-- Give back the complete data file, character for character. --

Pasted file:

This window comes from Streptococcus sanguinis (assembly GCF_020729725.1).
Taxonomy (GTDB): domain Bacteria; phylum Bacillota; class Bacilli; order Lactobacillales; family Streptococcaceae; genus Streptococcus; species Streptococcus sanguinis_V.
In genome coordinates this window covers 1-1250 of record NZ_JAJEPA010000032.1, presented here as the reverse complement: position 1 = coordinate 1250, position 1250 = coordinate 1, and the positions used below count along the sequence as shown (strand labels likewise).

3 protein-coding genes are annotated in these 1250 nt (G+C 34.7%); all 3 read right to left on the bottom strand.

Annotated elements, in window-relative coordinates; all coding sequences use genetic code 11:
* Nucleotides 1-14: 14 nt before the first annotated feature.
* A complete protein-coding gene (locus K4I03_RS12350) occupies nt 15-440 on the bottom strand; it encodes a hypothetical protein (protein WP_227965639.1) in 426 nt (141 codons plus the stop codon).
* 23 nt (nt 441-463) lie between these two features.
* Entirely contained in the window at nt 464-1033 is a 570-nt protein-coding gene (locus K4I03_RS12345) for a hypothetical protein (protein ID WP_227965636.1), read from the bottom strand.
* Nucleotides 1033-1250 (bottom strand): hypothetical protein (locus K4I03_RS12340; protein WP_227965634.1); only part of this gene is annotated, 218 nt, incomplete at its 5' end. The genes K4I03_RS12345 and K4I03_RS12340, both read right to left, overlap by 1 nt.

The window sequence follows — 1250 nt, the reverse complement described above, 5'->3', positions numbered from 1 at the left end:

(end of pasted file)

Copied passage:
This window comes from Streptococcus sanguinis (assembly GCF_020729725.1).
Taxonomy (GTDB): domain Bacteria; phylum Bacillota; class Bacilli; order Lactobacillales; family Streptococcaceae; genus Streptococcus; species Streptococcus sanguinis_V.
In genome coordinates this window covers 1-1250 of record NZ_JAJEPA010000032.1, presented here as the reverse complement: position 1 = coordinate 1250, position 1250 = coordinate 1, and the positions used below count along the sequence as shown (strand labels likewise).

3 protein-coding genes are annotated in these 1250 nt (G+C 34.7%); all 3 read right to left on the bottom strand.

Annotated elements, in window-relative coordinates; all coding sequences use genetic code 11:
* Nucleotides 1-14: 14 nt before the first annotated feature.
* A complete protein-coding gene (locus K4I03_RS12350) occupies nt 15-440 on the bottom strand; it encodes a hypothetical protein (protein WP_227965639.1) in 426 nt (141 codons plus the stop codon).
* 23 nt (nt 441-463) lie between these two features.
* Entirely contained in the window at nt 464-1033 is a 570-nt protein-coding gene (locus K4I03_RS12345) for a hypothetical protein (protein ID WP_227965636.1), read from the bottom strand.
* Nucleotides 1033-1250 (bottom strand): hypothetical protein (locus K4I03_RS12340; protein WP_227965634.1); only part of this gene is annotated, 218 nt, incomplete at its 5' end. The genes K4I03_RS12345 and K4I03_RS12340, both read right to left, overlap by 1 nt.

The window sequence follows — 1250 nt, the reverse complement described above, 5'->3', positions numbered from 1 at the left end: